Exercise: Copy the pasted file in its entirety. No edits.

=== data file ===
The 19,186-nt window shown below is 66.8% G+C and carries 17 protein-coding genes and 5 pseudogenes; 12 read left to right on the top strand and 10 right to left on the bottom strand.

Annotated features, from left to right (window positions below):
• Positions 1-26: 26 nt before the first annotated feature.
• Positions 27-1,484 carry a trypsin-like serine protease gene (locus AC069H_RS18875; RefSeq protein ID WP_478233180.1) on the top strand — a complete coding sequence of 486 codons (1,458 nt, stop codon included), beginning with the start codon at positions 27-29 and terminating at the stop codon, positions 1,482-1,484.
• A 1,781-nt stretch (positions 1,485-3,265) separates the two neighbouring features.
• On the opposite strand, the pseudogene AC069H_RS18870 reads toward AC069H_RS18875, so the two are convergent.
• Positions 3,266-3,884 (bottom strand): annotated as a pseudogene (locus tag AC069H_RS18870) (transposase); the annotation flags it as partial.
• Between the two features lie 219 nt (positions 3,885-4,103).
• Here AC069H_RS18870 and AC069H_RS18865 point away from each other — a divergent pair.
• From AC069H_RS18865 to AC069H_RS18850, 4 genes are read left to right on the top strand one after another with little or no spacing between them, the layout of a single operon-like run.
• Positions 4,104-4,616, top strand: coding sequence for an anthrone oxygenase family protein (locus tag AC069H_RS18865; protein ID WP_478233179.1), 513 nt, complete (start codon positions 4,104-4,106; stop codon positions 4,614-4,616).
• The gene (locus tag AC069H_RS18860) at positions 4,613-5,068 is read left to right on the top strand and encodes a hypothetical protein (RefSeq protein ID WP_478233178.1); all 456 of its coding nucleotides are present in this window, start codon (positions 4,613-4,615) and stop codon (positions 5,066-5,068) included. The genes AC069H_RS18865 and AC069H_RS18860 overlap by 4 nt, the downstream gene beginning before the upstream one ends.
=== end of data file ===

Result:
The 19,186-nt window shown below is 66.8% G+C and carries 17 protein-coding genes and 5 pseudogenes; 12 read left to right on the top strand and 10 right to left on the bottom strand.

Annotated features, from left to right (window positions below):
• Positions 1-26: 26 nt before the first annotated feature.
• Positions 27-1,484 carry a trypsin-like serine protease gene (locus AC069H_RS18875; RefSeq protein ID WP_478233180.1) on the top strand — a complete coding sequence of 486 codons (1,458 nt, stop codon included), beginning with the start codon at positions 27-29 and terminating at the stop codon, positions 1,482-1,484.
• A 1,781-nt stretch (positions 1,485-3,265) separates the two neighbouring features.
• On the opposite strand, the pseudogene AC069H_RS18870 reads toward AC069H_RS18875, so the two are convergent.
• Positions 3,266-3,884 (bottom strand): annotated as a pseudogene (locus tag AC069H_RS18870) (transposase); the annotation flags it as partial.
• Between the two features lie 219 nt (positions 3,885-4,103).
• Here AC069H_RS18870 and AC069H_RS18865 point away from each other — a divergent pair.
• From AC069H_RS18865 to AC069H_RS18850, 4 genes are read left to right on the top strand one after another with little or no spacing between them, the layout of a single operon-like run.
• Positions 4,104-4,616, top strand: coding sequence for an anthrone oxygenase family protein (locus tag AC069H_RS18865; protein ID WP_478233179.1), 513 nt, complete (start codon positions 4,104-4,106; stop codon positions 4,614-4,616).
• The gene (locus tag AC069H_RS18860) at positions 4,613-5,068 is read left to right on the top strand and encodes a hypothetical protein (RefSeq protein ID WP_478233178.1); all 456 of its coding nucleotides are present in this window, start codon (positions 4,613-4,615) and stop codon (positions 5,066-5,068) included. The genes AC069H_RS18865 and AC069H_RS18860 overlap by 4 nt, the downstream gene beginning before the upstream one ends.